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CYFD urged to spend more on preventative care

 Chart taken from LFC report from August 18, 2022 "Evidence-Based Options to
Address Child Maltreatment"
Chart from LFC report from August 18, 2022 "Evidence-Based Options to Address Child Maltreatment"

Analysis by the Legislative Finance Committee has found that if the Children Youth and Families Department spent more on preventative care, it could prevent cases of repeated maltreatment of children.

At a committee hearing held Thursday in Chama, program evaluator Nathan Eckberg said that prevention programs are effective and should be prioritized.

“Much more money is invested in maintaining children in foster care than is invested in prevention or intervention,” he said, adding that a single case of child maltreatment resulting in adoption can cost taxpayers an estimated $134,000 and a single foster care placement costs around $21,000. He said, by contrast, an in-home services intervention costs about $3,700.

Analysis by the LFC found that while spending on prevention increased from $1.1 million in FY18 to $11.1 million in FY22, New Mexico still spends just 6.6% of its total Protective Services budget on prevention programs.

Speakers at the hearing, and the LFC report, noted the child welfare system has suffered from staff shortages and caseloads are higher than the national average.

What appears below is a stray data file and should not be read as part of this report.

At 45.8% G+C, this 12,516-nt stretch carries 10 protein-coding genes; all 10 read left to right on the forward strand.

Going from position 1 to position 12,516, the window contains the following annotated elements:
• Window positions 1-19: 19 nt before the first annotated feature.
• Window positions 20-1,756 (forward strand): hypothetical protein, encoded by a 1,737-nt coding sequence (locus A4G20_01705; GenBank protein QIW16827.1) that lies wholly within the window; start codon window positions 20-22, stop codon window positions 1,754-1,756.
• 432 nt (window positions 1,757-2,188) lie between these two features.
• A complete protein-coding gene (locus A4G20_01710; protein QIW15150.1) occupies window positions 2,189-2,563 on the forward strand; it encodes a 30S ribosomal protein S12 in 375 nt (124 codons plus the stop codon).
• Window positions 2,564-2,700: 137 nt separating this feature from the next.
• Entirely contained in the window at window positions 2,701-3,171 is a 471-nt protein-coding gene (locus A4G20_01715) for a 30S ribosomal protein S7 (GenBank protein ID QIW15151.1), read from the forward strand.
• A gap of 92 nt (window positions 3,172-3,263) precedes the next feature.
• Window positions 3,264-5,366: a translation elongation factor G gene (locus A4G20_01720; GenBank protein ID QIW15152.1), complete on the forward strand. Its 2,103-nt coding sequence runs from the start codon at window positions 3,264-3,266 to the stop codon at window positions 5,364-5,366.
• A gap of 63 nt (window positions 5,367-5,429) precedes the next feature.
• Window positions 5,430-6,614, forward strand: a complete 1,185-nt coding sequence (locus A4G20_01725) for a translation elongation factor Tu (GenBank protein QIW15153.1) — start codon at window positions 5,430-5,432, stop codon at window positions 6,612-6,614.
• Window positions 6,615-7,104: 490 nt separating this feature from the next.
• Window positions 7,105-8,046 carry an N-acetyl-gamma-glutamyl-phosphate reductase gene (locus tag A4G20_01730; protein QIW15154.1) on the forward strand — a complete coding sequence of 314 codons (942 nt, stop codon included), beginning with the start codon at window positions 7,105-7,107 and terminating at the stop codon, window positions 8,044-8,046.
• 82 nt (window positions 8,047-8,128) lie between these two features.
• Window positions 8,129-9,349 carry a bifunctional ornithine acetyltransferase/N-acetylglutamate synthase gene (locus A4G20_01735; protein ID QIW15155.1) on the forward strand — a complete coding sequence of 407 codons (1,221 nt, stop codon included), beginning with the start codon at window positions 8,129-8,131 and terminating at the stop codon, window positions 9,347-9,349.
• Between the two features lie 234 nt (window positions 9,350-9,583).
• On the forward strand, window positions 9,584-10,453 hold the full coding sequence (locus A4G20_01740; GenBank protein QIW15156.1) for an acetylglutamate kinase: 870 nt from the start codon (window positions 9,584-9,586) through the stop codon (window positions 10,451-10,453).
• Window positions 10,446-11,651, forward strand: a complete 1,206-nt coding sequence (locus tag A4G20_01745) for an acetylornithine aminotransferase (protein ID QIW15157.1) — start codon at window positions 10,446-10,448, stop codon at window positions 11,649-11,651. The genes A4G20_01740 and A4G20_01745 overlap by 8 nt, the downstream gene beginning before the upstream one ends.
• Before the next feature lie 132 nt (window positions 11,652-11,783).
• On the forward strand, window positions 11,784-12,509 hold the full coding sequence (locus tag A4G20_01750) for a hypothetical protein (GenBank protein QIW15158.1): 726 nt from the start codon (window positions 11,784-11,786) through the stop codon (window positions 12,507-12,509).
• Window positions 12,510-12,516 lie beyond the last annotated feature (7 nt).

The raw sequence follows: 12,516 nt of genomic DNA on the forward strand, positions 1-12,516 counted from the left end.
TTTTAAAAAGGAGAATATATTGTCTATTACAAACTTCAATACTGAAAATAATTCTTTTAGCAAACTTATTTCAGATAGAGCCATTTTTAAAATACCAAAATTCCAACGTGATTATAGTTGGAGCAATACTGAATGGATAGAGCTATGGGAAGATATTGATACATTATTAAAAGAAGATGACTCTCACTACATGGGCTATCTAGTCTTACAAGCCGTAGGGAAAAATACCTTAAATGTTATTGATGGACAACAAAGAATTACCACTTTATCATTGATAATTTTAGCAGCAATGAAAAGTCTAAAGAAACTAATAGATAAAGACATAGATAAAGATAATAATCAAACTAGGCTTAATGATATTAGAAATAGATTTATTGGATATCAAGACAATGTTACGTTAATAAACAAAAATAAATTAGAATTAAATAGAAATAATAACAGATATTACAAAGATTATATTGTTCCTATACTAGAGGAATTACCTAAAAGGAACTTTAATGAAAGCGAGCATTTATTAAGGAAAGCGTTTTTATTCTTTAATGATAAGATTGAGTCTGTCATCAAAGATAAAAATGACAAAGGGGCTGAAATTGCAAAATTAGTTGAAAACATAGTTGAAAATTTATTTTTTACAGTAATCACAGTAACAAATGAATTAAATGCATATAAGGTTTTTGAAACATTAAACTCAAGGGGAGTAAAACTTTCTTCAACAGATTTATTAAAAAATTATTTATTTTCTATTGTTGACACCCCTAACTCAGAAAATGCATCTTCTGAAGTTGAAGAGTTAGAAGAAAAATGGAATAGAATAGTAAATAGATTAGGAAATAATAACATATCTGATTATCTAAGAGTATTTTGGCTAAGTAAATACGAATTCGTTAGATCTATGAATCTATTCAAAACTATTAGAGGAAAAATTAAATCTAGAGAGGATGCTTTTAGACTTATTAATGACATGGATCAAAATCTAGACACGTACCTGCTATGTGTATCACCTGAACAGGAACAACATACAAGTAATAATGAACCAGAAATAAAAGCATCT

Secretary of Children Youth and Family Services Barbara Vigil said it was her job to ensure the department was well-resourced so staff could do their jobs well.

“Change, real change, lasting change in a system of care takes time. But it takes determination and tenacity,” she said.

The Legislative Finance Committee noted in a newsletter that the department is working on a staffing plan to improve recruitment and retention.

New Mexico came in 50th in the annual Kids Count survey of child well-being.

This reporting was supported by the W. K. Kellogg Foundation and KUNM listeners

Alice Fordham joined the news team in 2022 after a career as an international correspondent, reporting for NPR from the Middle East and later Latin America and Europe. She also worked as a podcast producer for The Economist among other outlets, and tries to meld a love of sound and storytelling with solid reporting on the community. She grew up in the U.K. and has a small jar of Marmite in her kitchen for emergencies.
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